(D) interior and most rapidly travel through cold, dense regions, and slower

(E) interior and that travel most rapidly through cold, dense regions and slower

https://discovermagazine.com/1996/nov/hotandcoldspotsb935

To map Earth’s interior, geologists use a worldwide network of seismometers that chart the movement of seismic waves generated by earthquakes. These waves, originating in Earth’s crust or upper mantle, ricochet around the interior, traveling most rapidly through cold, dense regions, and more slowly through hotter rocks.

First glance

The first three choices place a comma after the word interior. The final two choices remove the comma and use the word and. These two clues together signal possible Modifier, Sentence Structure, or Parallelism issues.

Issues

(1) Parallelism: X and Y

Find the X and Y portions that map to the parallelism marker.

(A) most rapidly traveling … and slower

(B) travel most rapidly … and more slowly

(C) traveling most rapidly … and more slowly

(D) most rapidly travel … and slower

(E) travel most rapidly … and slower

Answers (B) and (C) are definitely parallel because both use the –ly versions of the relevant words (rapidly, slowly). Answers (A), (D), and (E) use slower instead of more slowly. Slower is primarily an adjective, not an adverb. While it can be possible in certain circumstances to use slower as an adverb, when parallelism is in play, it’s better to use the strict adverb form to signal clear parallelism: rapidly and slowly. Eliminate choices (A), (D), and (E).

(2) Modifier: which

Answer (B) employs a comma-which modifier. Check to make sure it’s used correctly.

A comma-which modifier should refer back to the closest main noun before the comma. In this case, that noun is interior, which does not make sense. The prior noun is earth’s crust, but this also does not make sense. The logical word is seismic waves but this is too far back to go with the comma-which modifier. Eliminate choice (B).

Correct answer (C) uses the parallel construction most rapidly and more slowly. It also properly uses a comma –ing modifier, which refers back to the prior action, not just the prior main noun. The prior action is the seismic waves ricochet(ing) around the interior of the earth’s crust.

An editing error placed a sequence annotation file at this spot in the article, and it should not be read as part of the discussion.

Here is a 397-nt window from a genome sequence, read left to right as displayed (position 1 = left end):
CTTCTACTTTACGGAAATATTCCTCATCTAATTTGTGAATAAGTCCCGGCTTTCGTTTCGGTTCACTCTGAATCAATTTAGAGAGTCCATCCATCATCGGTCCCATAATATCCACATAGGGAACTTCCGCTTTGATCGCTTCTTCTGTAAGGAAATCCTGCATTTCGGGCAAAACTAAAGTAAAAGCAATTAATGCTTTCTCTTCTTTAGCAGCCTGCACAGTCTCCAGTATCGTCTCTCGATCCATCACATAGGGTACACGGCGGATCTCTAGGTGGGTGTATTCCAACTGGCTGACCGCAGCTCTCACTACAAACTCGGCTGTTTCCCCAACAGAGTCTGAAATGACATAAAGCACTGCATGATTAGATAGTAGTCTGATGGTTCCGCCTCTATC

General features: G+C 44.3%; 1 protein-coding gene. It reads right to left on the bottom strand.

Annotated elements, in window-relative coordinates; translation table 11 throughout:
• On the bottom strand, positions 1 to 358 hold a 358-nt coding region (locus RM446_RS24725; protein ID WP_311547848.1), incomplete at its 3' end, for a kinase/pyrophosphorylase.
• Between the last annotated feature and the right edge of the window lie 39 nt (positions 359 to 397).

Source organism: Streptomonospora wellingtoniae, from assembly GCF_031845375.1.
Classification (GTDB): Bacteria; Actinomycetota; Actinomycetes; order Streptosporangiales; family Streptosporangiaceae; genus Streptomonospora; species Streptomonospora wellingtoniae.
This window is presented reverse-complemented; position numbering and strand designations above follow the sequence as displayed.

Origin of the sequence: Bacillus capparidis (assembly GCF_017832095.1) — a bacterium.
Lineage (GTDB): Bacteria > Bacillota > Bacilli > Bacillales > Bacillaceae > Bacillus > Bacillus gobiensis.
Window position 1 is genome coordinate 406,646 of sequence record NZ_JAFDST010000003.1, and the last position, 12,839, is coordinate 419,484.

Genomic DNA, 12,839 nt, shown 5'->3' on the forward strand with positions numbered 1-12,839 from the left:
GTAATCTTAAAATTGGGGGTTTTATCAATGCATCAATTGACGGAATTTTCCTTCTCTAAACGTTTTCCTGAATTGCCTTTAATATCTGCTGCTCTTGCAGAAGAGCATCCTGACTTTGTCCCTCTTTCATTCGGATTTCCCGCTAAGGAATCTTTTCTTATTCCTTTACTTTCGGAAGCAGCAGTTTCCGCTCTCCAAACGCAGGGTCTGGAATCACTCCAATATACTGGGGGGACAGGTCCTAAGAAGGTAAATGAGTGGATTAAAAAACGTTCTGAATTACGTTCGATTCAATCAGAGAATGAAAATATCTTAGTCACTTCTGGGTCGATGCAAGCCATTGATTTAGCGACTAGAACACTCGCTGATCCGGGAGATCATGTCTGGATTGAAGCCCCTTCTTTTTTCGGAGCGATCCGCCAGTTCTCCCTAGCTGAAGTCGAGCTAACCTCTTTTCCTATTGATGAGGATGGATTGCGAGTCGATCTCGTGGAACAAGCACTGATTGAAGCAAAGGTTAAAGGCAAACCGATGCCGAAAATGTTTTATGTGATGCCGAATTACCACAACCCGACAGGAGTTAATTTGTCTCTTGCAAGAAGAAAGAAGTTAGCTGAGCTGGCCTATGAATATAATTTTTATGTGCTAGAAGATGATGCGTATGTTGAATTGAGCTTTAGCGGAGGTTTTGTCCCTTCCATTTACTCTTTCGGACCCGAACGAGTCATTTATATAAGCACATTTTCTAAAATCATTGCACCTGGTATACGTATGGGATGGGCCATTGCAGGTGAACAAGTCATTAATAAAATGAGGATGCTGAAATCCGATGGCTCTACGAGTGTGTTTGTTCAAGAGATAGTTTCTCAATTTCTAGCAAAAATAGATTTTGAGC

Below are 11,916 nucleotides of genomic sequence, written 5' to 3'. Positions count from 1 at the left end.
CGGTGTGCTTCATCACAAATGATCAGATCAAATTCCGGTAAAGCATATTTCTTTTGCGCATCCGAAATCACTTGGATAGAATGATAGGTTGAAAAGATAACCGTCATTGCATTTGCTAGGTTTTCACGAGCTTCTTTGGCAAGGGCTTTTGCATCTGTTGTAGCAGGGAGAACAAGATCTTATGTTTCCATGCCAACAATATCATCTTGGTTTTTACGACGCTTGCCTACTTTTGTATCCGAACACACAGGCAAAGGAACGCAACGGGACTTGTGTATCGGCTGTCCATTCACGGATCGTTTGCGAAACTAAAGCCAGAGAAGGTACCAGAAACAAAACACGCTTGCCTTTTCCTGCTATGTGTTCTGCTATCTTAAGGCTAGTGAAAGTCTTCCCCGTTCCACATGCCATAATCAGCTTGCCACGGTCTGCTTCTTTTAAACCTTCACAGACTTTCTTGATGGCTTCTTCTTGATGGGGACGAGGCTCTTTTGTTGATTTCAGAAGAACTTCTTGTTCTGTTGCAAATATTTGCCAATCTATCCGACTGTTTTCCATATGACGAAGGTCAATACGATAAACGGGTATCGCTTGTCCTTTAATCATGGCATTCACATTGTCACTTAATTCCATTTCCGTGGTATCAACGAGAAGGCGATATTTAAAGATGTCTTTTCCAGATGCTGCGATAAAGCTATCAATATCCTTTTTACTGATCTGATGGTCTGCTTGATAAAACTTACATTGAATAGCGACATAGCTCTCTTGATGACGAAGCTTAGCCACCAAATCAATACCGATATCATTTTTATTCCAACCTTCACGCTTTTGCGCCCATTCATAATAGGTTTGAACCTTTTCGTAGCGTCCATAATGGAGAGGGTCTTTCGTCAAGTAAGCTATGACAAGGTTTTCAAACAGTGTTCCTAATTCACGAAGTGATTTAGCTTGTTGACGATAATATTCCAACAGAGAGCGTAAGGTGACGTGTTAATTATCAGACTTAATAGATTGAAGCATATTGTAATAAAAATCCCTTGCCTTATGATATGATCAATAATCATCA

@egmat- Wouldn't the 'modifiers can be placed away from the noun' condition apply here?
I though 'that originate in the earth's crust and ricochet around its [u]interior' cannot be placed anywhere else and thus in option B. 'which' will refer to the 'seismic waves'

Kindly let me know
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To map Earth's interior, geologists use a network of seismometers to [#permalink]
Quite often seen the explanation that in comma + ing-modifier should make sense with the Subject of the main clause :

Here, the subject geologist doesn't make sense with the "traveling most rapidly ...."

Perhaps the clause "that originates" in the main sentence is the spoiler !
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Re: To map Earth's interior, geologists use a network of seismometers to [#permalink]
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abhishekmayank

There's no general rule that a comma + -ing modifier works with the subject of the main clause. These are generally adverbial modifiers, so they modify an action. If an adverbial precedes the main clause, it will usually apply there, and they should make sense to describe the subject doing the action. That's why I can't say "Playing a Bach sonata from memory while hanging from the ceiling, the audience was amazed at the performance of the violinist." However, if the adverbial follows an action that is not the main clause, it can certainly describe that action: "The audience was amazed to see the violinist perform a Bach Sonata, playing from memory while hanging from the ceiling."
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Re: To map Earth's interior, geologists use a network of seismometers to [#permalink]
abhishekmayank wrote:
Quite often seen the explanation that in comma + ing-modifier should make sense with the Subject of the main clause :

Well, makes sense with the subject of the preceding clause is more appropriate than subject of the preceding main clause.

As you've rightly figured out, in this sentence, the participial phrase makes sense with seismic waves, the subject of the immediate preceding clause (not the main clause).
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Re: To map Earth's interior, geologists use a network of seismometers to [#permalink]